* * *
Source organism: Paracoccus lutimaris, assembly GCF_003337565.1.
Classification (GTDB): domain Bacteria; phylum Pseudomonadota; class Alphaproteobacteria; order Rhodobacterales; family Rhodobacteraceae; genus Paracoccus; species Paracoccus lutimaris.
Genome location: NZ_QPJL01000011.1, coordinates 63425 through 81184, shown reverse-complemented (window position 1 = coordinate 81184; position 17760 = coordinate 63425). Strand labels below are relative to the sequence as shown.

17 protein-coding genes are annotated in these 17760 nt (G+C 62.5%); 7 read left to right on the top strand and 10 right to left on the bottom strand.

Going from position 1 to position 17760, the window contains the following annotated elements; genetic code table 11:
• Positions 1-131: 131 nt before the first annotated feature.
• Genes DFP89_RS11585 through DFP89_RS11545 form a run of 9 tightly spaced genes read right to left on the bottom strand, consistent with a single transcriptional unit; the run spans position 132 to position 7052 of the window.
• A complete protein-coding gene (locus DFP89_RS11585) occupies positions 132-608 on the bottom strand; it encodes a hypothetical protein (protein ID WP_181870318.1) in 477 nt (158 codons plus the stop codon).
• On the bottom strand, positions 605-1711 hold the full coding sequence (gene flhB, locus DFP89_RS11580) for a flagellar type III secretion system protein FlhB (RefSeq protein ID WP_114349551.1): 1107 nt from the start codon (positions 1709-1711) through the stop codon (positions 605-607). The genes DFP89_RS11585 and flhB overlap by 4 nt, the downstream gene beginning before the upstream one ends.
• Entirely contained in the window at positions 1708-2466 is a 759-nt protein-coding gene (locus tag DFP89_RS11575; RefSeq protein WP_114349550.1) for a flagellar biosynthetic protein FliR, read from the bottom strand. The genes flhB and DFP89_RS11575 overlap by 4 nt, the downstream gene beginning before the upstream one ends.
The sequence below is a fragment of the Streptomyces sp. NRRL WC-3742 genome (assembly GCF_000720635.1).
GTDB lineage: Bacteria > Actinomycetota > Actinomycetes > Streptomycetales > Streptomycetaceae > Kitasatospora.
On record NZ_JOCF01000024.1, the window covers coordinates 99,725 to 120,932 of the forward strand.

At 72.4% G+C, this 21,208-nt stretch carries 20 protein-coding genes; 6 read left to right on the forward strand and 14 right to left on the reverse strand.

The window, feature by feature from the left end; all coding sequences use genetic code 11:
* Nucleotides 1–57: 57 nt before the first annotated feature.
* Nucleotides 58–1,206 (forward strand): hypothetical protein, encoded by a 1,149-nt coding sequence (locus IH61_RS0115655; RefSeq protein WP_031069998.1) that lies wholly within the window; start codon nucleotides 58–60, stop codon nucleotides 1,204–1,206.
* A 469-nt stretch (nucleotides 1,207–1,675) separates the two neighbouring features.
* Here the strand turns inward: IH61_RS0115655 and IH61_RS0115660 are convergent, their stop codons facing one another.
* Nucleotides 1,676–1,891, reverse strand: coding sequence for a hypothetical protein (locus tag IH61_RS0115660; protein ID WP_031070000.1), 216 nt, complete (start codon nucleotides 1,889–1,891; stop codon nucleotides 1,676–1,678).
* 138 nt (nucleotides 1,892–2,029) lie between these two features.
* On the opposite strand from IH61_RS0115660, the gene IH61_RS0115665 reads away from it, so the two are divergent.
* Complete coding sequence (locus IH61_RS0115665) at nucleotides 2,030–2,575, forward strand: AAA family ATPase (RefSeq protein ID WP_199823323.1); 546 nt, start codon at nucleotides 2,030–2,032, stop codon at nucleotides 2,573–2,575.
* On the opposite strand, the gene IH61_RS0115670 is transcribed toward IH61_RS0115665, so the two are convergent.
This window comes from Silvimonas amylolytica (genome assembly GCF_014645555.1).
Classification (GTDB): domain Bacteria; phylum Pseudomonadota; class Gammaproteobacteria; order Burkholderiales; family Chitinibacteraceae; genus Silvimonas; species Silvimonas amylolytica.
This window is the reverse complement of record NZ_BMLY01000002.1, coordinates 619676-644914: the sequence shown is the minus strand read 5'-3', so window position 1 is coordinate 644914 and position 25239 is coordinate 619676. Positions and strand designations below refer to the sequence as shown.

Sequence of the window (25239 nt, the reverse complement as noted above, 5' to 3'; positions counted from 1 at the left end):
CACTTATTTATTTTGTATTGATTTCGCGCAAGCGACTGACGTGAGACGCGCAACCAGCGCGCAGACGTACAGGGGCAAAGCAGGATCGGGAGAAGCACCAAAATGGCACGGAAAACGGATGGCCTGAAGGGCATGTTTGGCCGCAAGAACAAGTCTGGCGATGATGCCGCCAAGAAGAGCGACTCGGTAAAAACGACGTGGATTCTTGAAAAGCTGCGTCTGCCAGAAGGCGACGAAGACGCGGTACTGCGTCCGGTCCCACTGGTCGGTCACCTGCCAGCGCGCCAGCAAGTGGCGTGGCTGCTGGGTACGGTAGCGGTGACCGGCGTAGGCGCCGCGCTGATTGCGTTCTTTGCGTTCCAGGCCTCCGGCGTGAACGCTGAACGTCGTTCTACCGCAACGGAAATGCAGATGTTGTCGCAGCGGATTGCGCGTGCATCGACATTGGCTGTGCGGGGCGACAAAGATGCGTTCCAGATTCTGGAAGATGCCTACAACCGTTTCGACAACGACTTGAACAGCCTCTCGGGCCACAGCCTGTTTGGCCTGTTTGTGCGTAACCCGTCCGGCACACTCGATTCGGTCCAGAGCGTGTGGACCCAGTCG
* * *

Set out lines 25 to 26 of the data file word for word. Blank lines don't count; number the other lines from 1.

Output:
This window comes from Silvimonas amylolytica (genome assembly GCF_014645555.1).
Classification (GTDB): domain Bacteria; phylum Pseudomonadota; class Gammaproteobacteria; order Burkholderiales; family Chitinibacteraceae; genus Silvimonas; species Silvimonas amylolytica.